So, I've been sat spinning tales around the campfire for a while now, and I've got a couple of recent ones from the interviews that I've been fortunate enough to conduct in the past week or two. From the Slamma at BAMMA to chatting to Mike Passenier and Paul Daley, to James McSweeney and last night down at Bad Company gym in Leeds, me and my trusty iPod emerged from our dingy basement and got out in the world to ask questions. So, here's a couple of the nuggets of info I retrieved:
*James McSweeney (the now 4-7 win/loss BAMMA Heavyweight) was offered a shot at the It's Showtime 95MAX (Cruiserweight, 95kg) world title.
The belt was vacated after Tyrone Spong failed to defend it within two years, and was contested for on Sunday by Wendell Roche and Danyo Ilunga. It makes me wonder what the deal is - McSweeney had a degree of success in Muay Thai, winning British and European titles and even a 'world' title, but surely there were more deserving candidates for a shot at what is - in the absence of Light-Heavy/Cruiserweight divisions in K-1 - perhaps the most prestigious and important 'world' title in kickboxing between 90-95kg? For the Americans, that is roughly 198-210lbs.
*Stefan "Blitz" Leko is retired ~ Mike Passenier.
What can I say? Ever the professional, I blurted out "no!" and audibly groaned when Mike let slip during our interview that my joint-favourite thai-boxer (with Manhoef) had finally called it a day. If so, I mourn the loss of a man who seemed destined to achieve K-1 greatness at the level of Aerts (who he beat twice), Bonjasky (who he beat), Hoost (who he took the distance) and teammate Semmy Schilt, only to seemingly miss his big window of opportunity when - as the-then #1 ranked K-1 heavyweight on a hot streak - he was axed from K-1 just prior to the 2003 World Grand Prix Final, which he was being widely tipped to win.
Still, the resume that includes being K-1 European Grand Prix champion, K-1 Dream tournament champion, two-time K-1 World Grand Prix USA winner, two-time World Heavyweight Thai-boxing champion and three-time World Super-Heavyweight kickboxing champion, is a C.V that 99% of all fighters would die to retire with, not to mention holding wins over Peter Aerts (x2), Alexey Ignashov (x2), Badr Hari, Remy Bonjasky and many more. Leko retires after a glorious career. Legend, yes or no? He is to me.
*Melvin Manhoef has not defended his It's Showtime 85MAX (Light-Heavyweight) world title, because there are no fighters at 85kg willing to face him for the belt.
It is likely he will end up being stripped, as Tyrone Spong was. Manhoef won the belt against relative unknown Denes Racz, on an It's Showtime card in August 2009 that took place in Hungary. Racz is Hungarian. A low key title win, and then no defences in nearly two years. Such a shame, as to me, Melvin in near unbeatable at his own weight class in stand-up fighting, and it is hard to envision anyone upwards of 77MAX and even up to the best at 95MAX being able to beat him. As my next point will highlight, Melvin wont be competing for the title at 95kg anytime soon, but even in that division he looks pretty strong, in the absence of Saki and Spong. So, in terms of 85kg... what could have been the most dominant, destructive, brutal kickboxing world championship reigns of all time will be cut short after two years of non-activity, due to lack of opposition. As a Manhoef fan, it's sad.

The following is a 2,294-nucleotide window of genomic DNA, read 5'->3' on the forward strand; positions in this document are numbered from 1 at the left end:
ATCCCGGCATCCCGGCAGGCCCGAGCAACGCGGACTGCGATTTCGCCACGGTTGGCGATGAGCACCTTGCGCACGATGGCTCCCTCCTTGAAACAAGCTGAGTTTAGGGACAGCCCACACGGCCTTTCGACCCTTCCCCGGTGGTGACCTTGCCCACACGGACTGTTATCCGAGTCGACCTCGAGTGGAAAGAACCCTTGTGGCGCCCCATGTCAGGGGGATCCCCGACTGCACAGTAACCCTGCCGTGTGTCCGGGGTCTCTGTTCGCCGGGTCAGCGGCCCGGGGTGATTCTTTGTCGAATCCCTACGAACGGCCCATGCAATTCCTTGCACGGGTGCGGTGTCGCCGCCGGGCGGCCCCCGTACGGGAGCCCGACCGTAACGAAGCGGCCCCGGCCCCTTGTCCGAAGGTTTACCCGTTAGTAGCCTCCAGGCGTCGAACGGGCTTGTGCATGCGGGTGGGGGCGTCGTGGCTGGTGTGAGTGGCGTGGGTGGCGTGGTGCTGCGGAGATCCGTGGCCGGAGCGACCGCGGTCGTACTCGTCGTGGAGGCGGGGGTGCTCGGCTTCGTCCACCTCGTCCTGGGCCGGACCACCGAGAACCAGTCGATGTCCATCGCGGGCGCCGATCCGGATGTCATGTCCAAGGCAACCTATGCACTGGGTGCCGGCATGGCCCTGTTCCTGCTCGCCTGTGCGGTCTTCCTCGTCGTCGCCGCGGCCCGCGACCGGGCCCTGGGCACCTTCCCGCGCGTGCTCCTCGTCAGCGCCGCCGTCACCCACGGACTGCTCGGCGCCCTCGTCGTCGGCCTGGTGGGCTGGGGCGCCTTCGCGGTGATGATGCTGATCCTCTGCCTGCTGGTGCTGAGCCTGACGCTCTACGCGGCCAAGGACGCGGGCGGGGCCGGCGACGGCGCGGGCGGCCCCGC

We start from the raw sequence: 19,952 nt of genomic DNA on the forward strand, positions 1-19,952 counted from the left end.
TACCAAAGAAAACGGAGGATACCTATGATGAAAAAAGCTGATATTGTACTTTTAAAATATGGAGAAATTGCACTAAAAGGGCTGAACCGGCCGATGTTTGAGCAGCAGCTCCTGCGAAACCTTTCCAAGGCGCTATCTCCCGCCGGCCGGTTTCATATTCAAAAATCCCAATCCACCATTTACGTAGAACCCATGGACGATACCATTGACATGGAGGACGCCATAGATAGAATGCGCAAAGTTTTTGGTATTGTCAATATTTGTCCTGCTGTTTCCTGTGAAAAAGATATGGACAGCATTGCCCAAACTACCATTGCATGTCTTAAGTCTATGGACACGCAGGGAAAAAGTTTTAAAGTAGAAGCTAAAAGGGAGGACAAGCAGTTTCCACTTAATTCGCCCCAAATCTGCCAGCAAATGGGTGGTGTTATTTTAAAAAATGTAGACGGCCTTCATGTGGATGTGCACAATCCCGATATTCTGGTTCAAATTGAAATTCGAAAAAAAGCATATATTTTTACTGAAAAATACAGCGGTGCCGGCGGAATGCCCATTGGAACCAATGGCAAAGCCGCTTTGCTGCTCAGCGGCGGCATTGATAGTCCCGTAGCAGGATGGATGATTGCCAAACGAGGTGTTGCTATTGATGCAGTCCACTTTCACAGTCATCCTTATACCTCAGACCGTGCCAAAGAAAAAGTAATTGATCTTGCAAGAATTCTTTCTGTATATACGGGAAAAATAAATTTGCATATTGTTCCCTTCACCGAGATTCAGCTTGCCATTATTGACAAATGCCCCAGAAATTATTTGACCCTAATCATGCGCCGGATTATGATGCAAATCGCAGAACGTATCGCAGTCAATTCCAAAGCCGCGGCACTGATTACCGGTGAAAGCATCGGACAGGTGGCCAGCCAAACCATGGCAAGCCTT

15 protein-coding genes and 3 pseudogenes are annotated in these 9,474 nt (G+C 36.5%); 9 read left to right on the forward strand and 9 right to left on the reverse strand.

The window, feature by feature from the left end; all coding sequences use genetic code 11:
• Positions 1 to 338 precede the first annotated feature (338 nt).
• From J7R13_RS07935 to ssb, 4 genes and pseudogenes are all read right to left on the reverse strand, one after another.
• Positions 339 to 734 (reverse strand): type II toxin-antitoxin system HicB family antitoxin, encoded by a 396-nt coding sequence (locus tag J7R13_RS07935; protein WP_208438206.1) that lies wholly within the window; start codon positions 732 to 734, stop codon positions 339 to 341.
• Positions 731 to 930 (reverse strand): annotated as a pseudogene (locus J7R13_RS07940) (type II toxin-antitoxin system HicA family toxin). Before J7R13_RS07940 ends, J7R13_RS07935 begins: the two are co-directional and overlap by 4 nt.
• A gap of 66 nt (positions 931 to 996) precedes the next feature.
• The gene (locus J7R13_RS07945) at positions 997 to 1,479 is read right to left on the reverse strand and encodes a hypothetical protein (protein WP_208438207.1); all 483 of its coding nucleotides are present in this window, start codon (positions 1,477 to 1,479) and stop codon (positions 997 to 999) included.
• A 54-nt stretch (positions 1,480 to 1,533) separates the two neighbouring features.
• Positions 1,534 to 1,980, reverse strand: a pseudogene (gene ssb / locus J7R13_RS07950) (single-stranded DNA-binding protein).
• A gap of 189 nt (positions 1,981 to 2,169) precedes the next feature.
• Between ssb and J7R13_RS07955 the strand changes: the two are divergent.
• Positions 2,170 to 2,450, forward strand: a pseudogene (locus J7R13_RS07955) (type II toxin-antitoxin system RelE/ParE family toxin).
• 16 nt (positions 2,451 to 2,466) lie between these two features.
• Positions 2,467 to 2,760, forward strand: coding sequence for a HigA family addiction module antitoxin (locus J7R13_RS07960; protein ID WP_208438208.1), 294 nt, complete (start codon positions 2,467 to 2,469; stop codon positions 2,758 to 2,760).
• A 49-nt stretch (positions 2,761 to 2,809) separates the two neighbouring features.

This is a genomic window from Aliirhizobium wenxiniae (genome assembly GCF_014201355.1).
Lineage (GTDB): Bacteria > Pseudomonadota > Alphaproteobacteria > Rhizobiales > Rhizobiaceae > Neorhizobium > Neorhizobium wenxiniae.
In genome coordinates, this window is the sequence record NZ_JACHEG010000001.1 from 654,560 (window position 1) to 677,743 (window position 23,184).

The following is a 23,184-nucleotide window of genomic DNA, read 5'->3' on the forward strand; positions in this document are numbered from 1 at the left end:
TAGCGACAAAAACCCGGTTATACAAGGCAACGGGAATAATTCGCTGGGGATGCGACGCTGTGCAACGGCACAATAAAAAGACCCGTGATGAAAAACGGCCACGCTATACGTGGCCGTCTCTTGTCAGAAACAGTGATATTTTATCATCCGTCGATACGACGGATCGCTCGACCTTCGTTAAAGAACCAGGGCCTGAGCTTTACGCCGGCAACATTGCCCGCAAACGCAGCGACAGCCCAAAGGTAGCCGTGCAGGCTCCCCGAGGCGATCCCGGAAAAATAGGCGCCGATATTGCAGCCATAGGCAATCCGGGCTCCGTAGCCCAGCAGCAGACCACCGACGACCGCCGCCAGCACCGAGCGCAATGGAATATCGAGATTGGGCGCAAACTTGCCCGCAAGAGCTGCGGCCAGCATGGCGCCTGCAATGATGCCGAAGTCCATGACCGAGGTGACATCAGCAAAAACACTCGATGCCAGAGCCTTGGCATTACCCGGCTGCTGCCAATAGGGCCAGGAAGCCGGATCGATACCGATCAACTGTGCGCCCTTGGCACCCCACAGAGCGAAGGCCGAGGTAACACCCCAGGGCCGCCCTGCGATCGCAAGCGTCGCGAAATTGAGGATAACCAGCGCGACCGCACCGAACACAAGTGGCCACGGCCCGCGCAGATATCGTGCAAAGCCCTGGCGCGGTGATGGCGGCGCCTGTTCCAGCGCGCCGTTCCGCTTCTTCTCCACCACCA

*Nenad Pagonis of Mike's Gym is in line to face Danyo Ilunga for the It's Showtime 95MAX title.
Mike Passenier told me a week prior to the vacant belt being fought for by Wendell Roche and Germany's Ilunga, that "Pagonis will fight the winner". He added that for this reason, Manhoef would not be competing for the 95MAX world title in the near future, as Pagonis and he are teammates.
*Liam Harrison of Leeds will get a rematch with Saenchai Sor Kingstar.
The p4p God of Thailand gave a recent interview in which he stated Harrison was "his favourite opponent. Everything I do to him, he imitates and does back to me. It is fun." Richard Smith of Bad Company says that Liam "is a different fighter now" to what he was when he faced Saenchai the first time around. That could spell trouble for the flashy Thai, as while he is a prodigious, mercurial talent, with 40losses on his record he is not infallible to losing to top competition. (I should point out that nearly all the losses occurred above his natural weight, as no one his size will fight him). The rematch is scheduled for April 9th.
*Jordan Watson, also of Bad Company gym in Leeds, was offered a shot at p4p kickboxing king Giorgio Petrosyan, according to Richard Smith, who is head and founder of the camp.
Watson, 22 from Leeds, rose to world prominence last year when he faced off with 2x K-1 World MAX champion Buakaw Por.Pramuk, whom he took to a close decision over 5rds, and then Watson topped off a great year by winning the ISKA World title at welterweight (70kg). While Smith said he witheld the youngster from the Petrosyan fight for now, the name 'Watson' certainly appears destined to rank alongside those of the other power names at 70kg, such as Petrosyan, Buakaw (who he already almost beat) Souwer, Kraus, Zambidis and Kyshenko.
Check LiverKick in the coming days for my video interviews of Richard Smith, Liam Harrison and hopefully Jordan Watson too.